At night as the ruby shadows climb, I almost feel soothed until I hear the chink of the bottle in my mother’s room. She allows no colour to enter. There is not even white or grey in her room, just a sense of emptiness. ‘I am the opposite of colour,’ she says, cackling witch-like, scraping at my nerves. I can’t agree with her, it is far too horrible a thought, for to me the opposite of colour is death.

You, my dear Jake, are leaving. Moving to England. ‘Come with me,’ you say, looking past me to my mother’s door.

My mother laughs when I tell her of your offer. A new life across the sea. ‘They all leave,’ she says, firm in her resentment of all members of the male gender. ‘It’s as predictable as breathing.’ Her one remaining ankle is purple, she has lost the other to gin. I am now as responsible for her as I would be for my own child. For your child.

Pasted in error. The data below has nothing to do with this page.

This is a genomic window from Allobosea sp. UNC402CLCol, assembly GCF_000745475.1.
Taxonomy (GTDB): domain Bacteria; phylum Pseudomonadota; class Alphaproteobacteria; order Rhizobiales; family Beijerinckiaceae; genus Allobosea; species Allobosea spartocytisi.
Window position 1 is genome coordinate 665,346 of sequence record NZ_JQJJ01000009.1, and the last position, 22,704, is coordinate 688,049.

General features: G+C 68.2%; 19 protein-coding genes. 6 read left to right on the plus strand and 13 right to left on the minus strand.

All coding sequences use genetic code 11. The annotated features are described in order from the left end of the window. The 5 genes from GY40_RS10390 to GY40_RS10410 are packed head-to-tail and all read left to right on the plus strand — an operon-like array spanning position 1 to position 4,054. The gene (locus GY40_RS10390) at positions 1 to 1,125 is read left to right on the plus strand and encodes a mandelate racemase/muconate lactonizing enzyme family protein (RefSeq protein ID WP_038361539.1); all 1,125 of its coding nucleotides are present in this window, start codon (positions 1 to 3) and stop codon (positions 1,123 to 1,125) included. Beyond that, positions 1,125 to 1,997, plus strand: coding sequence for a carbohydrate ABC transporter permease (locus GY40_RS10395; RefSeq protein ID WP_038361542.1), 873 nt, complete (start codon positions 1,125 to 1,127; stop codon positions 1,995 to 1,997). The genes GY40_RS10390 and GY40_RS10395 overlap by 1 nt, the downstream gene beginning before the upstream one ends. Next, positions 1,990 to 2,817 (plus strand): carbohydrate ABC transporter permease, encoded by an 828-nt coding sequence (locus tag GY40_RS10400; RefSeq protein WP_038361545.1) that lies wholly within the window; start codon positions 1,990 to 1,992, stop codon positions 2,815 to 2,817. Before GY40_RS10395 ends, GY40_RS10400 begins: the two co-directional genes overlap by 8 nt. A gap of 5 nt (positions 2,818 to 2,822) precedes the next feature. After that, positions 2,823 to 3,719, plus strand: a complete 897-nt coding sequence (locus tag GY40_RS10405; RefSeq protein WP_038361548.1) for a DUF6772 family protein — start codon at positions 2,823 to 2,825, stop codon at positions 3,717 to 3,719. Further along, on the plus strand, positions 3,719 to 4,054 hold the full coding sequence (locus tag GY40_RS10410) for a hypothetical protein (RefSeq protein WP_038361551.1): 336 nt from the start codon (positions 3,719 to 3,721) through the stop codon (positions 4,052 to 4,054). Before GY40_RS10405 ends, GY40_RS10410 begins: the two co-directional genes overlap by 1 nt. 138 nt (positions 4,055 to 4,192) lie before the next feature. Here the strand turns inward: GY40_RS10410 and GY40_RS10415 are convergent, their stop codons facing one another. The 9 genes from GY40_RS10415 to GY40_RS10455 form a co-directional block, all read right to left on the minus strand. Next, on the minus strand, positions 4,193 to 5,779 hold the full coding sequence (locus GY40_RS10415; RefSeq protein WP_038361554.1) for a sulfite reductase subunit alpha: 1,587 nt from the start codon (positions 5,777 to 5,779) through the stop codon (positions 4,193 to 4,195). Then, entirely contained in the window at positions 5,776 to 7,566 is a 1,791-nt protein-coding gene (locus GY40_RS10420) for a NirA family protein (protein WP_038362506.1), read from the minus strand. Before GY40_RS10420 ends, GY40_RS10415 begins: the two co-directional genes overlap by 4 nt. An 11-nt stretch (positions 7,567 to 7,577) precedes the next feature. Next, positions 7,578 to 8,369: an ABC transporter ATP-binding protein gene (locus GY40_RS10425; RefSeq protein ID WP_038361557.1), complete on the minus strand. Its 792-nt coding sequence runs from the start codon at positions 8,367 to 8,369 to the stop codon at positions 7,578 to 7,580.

You speak of homes, respite care, but my mother is sly. She knows all the tricks to get me to stay. I cannot deny I feel responsible. So I watch you go, the locks gleaming like fish scales on your brand new suitcase.

‘Take me with you,’ I whisper as you signal for a cab. ‘Take me far away from here.’ You mouth I love you as the cab drives away and something else I can’t quite catch, drowned out by the sound of glass breaking in my mother’s room.

The next morning my red room is oppressive, dark as blood. I run to the street and see berries hanging over a fence, red as Christmas. When I hold them to the light they are brown underneath. My red lipstick is chapping my lips, my red boots are uncomfortable in the heat.

I come to the corner of Diamond Street where I used to see you and find a note pinned to a signpost. The paper is soft as raindrops, summer sky blue.

I will come back for you, it says in your writing. Someday soon.

I walk along, see a world brushed with the wings of bluebirds. It is a new time, lifted as morning.

I will come back for you.

The light is astonishing. Laughter rings from doorways. There is warmth inside me.

I will come back for you.